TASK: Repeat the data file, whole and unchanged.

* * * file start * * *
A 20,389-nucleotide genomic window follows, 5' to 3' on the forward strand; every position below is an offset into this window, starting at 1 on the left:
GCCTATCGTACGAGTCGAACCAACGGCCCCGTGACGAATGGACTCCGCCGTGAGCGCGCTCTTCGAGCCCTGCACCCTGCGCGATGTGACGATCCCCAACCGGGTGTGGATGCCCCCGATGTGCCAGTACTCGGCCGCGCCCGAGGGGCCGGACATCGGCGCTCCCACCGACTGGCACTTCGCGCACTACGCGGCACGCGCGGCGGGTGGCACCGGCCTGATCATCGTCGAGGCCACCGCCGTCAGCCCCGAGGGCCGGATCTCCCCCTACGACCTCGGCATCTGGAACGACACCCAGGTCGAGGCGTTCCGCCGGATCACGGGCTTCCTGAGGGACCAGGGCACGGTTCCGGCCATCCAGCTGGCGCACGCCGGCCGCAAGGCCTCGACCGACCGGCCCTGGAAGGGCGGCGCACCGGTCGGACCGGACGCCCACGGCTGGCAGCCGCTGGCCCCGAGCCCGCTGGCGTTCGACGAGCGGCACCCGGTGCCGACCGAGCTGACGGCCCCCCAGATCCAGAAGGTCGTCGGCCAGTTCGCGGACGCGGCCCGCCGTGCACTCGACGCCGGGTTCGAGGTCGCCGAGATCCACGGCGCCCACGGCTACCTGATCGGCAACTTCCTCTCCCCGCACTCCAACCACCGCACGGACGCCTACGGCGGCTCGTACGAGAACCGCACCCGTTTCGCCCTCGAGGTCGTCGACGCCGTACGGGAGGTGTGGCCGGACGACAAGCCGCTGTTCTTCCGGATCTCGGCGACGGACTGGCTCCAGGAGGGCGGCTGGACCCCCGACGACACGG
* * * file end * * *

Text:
A 20,389-nucleotide genomic window follows, 5' to 3' on the forward strand; every position below is an offset into this window, starting at 1 on the left:
GCCTATCGTACGAGTCGAACCAACGGCCCCGTGACGAATGGACTCCGCCGTGAGCGCGCTCTTCGAGCCCTGCACCCTGCGCGATGTGACGATCCCCAACCGGGTGTGGATGCCCCCGATGTGCCAGTACTCGGCCGCGCCCGAGGGGCCGGACATCGGCGCTCCCACCGACTGGCACTTCGCGCACTACGCGGCACGCGCGGCGGGTGGCACCGGCCTGATCATCGTCGAGGCCACCGCCGTCAGCCCCGAGGGCCGGATCTCCCCCTACGACCTCGGCATCTGGAACGACACCCAGGTCGAGGCGTTCCGCCGGATCACGGGCTTCCTGAGGGACCAGGGCACGGTTCCGGCCATCCAGCTGGCGCACGCCGGCCGCAAGGCCTCGACCGACCGGCCCTGGAAGGGCGGCGCACCGGTCGGACCGGACGCCCACGGCTGGCAGCCGCTGGCCCCGAGCCCGCTGGCGTTCGACGAGCGGCACCCGGTGCCGACCGAGCTGACGGCCCCCCAGATCCAGAAGGTCGTCGGCCAGTTCGCGGACGCGGCCCGCCGTGCACTCGACGCCGGGTTCGAGGTCGCCGAGATCCACGGCGCCCACGGCTACCTGATCGGCAACTTCCTCTCCCCGCACTCCAACCACCGCACGGACGCCTACGGCGGCTCGTACGAGAACCGCACCCGTTTCGCCCTCGAGGTCGTCGACGCCGTACGGGAGGTGTGGCCGGACGACAAGCCGCTGTTCTTCCGGATCTCGGCGACGGACTGGCTCCAGGAGGGCGGCTGGACCCCCGACGACACGG